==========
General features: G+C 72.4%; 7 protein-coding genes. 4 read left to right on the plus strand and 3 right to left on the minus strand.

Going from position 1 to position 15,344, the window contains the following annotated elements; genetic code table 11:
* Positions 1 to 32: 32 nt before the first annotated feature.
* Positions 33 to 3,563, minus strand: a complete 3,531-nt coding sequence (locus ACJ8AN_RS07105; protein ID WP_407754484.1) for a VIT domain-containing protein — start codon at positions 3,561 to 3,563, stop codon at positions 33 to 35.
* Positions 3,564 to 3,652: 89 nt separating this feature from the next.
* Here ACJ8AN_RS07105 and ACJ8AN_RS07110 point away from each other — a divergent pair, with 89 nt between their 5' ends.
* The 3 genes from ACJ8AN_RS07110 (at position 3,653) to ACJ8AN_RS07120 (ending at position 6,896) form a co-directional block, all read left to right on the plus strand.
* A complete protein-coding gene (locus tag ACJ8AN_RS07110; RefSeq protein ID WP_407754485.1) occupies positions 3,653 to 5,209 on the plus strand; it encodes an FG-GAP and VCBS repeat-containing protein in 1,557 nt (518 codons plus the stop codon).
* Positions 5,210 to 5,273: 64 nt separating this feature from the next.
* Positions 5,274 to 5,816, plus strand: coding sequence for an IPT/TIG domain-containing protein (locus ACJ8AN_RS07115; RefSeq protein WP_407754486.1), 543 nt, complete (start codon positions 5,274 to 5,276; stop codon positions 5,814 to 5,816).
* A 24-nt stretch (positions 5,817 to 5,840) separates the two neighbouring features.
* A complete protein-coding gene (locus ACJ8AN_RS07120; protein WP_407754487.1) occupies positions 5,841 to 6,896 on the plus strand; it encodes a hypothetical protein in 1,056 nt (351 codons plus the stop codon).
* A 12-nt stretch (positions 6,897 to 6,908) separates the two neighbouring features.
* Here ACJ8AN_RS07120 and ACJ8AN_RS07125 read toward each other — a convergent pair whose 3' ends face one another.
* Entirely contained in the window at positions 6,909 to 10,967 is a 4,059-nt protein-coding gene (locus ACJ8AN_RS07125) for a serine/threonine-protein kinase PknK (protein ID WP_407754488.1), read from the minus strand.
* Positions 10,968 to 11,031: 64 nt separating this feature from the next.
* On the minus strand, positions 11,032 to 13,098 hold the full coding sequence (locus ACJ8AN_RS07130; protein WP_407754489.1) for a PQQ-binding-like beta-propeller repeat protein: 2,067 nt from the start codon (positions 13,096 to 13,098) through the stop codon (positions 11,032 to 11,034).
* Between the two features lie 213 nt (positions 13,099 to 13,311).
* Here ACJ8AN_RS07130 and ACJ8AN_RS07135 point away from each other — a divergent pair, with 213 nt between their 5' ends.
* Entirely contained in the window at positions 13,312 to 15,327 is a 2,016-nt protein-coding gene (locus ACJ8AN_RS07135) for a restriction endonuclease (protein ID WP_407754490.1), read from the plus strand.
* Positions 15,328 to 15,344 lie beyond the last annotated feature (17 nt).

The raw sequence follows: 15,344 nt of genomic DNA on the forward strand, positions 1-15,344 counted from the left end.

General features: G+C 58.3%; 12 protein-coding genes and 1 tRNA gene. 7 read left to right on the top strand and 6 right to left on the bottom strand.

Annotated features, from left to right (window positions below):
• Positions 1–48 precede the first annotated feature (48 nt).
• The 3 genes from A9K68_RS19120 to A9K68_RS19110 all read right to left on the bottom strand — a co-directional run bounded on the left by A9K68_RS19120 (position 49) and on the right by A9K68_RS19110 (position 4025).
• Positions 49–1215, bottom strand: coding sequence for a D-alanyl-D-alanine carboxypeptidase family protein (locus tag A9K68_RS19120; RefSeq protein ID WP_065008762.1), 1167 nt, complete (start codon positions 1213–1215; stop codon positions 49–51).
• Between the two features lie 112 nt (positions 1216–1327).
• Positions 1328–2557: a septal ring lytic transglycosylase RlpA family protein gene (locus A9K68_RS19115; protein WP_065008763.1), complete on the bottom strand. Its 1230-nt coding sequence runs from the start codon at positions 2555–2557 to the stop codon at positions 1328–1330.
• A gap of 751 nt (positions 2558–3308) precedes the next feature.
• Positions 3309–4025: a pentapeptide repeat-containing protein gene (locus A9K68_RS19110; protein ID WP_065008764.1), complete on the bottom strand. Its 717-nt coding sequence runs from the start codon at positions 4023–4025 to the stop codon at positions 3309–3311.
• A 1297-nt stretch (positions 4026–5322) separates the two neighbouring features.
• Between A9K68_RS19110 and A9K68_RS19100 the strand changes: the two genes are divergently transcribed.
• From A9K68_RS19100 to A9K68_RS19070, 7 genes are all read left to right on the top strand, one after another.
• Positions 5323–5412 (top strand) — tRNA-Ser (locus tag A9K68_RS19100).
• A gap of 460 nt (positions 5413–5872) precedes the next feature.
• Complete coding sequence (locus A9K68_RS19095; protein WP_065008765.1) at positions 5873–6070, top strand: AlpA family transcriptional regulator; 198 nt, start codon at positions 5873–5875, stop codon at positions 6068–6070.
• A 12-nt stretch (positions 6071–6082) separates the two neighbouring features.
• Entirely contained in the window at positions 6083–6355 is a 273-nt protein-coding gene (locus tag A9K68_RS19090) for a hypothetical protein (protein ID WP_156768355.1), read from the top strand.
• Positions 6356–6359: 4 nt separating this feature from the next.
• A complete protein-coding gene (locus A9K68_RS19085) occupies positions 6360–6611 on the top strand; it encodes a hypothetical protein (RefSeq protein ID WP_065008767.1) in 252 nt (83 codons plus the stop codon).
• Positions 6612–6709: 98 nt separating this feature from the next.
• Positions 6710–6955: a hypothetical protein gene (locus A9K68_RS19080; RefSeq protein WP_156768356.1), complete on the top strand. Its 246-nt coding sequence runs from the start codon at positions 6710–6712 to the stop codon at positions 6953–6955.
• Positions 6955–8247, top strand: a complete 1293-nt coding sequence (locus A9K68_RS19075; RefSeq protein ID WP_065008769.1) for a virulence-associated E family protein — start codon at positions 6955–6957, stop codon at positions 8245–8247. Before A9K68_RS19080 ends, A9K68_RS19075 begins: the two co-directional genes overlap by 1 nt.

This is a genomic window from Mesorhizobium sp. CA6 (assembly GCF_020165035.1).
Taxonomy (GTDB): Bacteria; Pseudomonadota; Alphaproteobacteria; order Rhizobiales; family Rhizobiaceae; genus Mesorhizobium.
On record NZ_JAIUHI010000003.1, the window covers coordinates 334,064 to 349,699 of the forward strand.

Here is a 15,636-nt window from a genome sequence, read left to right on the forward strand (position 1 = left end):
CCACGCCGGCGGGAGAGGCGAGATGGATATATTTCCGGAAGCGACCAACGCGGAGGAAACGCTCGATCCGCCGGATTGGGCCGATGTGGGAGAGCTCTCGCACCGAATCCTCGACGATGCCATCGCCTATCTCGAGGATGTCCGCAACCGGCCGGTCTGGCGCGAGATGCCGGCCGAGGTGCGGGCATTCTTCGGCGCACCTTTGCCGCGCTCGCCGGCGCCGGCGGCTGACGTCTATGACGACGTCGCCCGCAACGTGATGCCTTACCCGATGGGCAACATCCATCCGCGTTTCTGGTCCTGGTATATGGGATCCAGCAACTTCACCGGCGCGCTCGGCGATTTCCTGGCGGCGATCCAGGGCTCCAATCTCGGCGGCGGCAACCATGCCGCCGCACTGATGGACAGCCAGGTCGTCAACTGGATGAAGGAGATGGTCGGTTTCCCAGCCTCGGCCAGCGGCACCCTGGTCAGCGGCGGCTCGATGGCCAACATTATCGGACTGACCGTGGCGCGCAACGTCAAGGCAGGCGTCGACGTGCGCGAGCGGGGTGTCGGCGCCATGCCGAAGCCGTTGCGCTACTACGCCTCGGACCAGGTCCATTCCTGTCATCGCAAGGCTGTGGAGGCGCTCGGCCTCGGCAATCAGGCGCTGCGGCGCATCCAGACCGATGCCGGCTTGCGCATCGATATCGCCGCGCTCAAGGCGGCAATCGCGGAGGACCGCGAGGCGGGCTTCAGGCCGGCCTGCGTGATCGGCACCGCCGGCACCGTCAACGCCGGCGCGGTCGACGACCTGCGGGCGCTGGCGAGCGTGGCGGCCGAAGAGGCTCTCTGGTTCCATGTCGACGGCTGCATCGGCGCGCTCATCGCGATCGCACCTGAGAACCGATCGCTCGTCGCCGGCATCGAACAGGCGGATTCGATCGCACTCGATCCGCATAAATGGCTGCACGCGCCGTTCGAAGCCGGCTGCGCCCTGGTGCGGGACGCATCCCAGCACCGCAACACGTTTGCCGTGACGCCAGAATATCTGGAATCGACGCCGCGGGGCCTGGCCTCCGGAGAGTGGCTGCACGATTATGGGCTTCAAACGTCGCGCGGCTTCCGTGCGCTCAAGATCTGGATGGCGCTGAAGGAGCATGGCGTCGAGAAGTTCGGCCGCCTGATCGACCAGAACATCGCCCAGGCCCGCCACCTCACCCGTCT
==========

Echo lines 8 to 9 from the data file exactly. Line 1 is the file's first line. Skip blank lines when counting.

* A complete protein-coding gene (locus tag ACJ8AN_RS07110; RefSeq protein ID WP_407754485.1) occupies positions 3,653 to 5,209 on the plus strand; it encodes an FG-GAP and VCBS repeat-containing protein in 1,557 nt (518 codons plus the stop codon).
* Positions 5,210 to 5,273: 64 nt separating this feature from the next.